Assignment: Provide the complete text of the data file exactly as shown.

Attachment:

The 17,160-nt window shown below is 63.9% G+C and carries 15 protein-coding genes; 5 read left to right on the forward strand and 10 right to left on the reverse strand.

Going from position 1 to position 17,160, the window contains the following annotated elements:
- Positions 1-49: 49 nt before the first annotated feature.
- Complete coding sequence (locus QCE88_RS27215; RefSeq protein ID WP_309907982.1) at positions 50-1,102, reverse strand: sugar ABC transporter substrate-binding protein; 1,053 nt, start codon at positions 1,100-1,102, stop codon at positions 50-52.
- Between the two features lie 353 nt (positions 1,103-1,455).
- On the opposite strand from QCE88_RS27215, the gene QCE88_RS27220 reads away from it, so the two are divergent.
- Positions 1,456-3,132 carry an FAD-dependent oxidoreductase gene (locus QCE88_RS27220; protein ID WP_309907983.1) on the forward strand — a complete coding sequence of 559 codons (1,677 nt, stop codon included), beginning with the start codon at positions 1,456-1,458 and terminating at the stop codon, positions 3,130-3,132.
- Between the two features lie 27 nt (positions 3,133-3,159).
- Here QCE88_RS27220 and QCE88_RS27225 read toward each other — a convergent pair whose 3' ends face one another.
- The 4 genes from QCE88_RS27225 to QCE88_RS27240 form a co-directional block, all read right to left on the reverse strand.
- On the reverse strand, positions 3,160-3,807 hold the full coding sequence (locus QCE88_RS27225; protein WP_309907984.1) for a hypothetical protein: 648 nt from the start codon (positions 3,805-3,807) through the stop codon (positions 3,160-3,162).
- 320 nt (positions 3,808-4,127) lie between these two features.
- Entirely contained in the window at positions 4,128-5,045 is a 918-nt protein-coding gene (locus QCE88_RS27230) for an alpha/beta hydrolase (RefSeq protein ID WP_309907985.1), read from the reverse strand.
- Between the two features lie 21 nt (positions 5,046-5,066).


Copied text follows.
The 17,160-nt window shown below is 63.9% G+C and carries 15 protein-coding genes; 5 read left to right on the forward strand and 10 right to left on the reverse strand.

Going from position 1 to position 17,160, the window contains the following annotated elements:
- Positions 1-49: 49 nt before the first annotated feature.
- Complete coding sequence (locus QCE88_RS27215; RefSeq protein ID WP_309907982.1) at positions 50-1,102, reverse strand: sugar ABC transporter substrate-binding protein; 1,053 nt, start codon at positions 1,100-1,102, stop codon at positions 50-52.
- Between the two features lie 353 nt (positions 1,103-1,455).
- On the opposite strand from QCE88_RS27215, the gene QCE88_RS27220 reads away from it, so the two are divergent.
- Positions 1,456-3,132 carry an FAD-dependent oxidoreductase gene (locus QCE88_RS27220; protein ID WP_309907983.1) on the forward strand — a complete coding sequence of 559 codons (1,677 nt, stop codon included), beginning with the start codon at positions 1,456-1,458 and terminating at the stop codon, positions 3,130-3,132.
- Between the two features lie 27 nt (positions 3,133-3,159).
- Here QCE88_RS27220 and QCE88_RS27225 read toward each other — a convergent pair whose 3' ends face one another.
- The 4 genes from QCE88_RS27225 to QCE88_RS27240 form a co-directional block, all read right to left on the reverse strand.
- On the reverse strand, positions 3,160-3,807 hold the full coding sequence (locus QCE88_RS27225; protein WP_309907984.1) for a hypothetical protein: 648 nt from the start codon (positions 3,805-3,807) through the stop codon (positions 3,160-3,162).
- 320 nt (positions 3,808-4,127) lie between these two features.
- Entirely contained in the window at positions 4,128-5,045 is a 918-nt protein-coding gene (locus QCE88_RS27230) for an alpha/beta hydrolase (RefSeq protein ID WP_309907985.1), read from the reverse strand.
- Between the two features lie 21 nt (positions 5,046-5,066).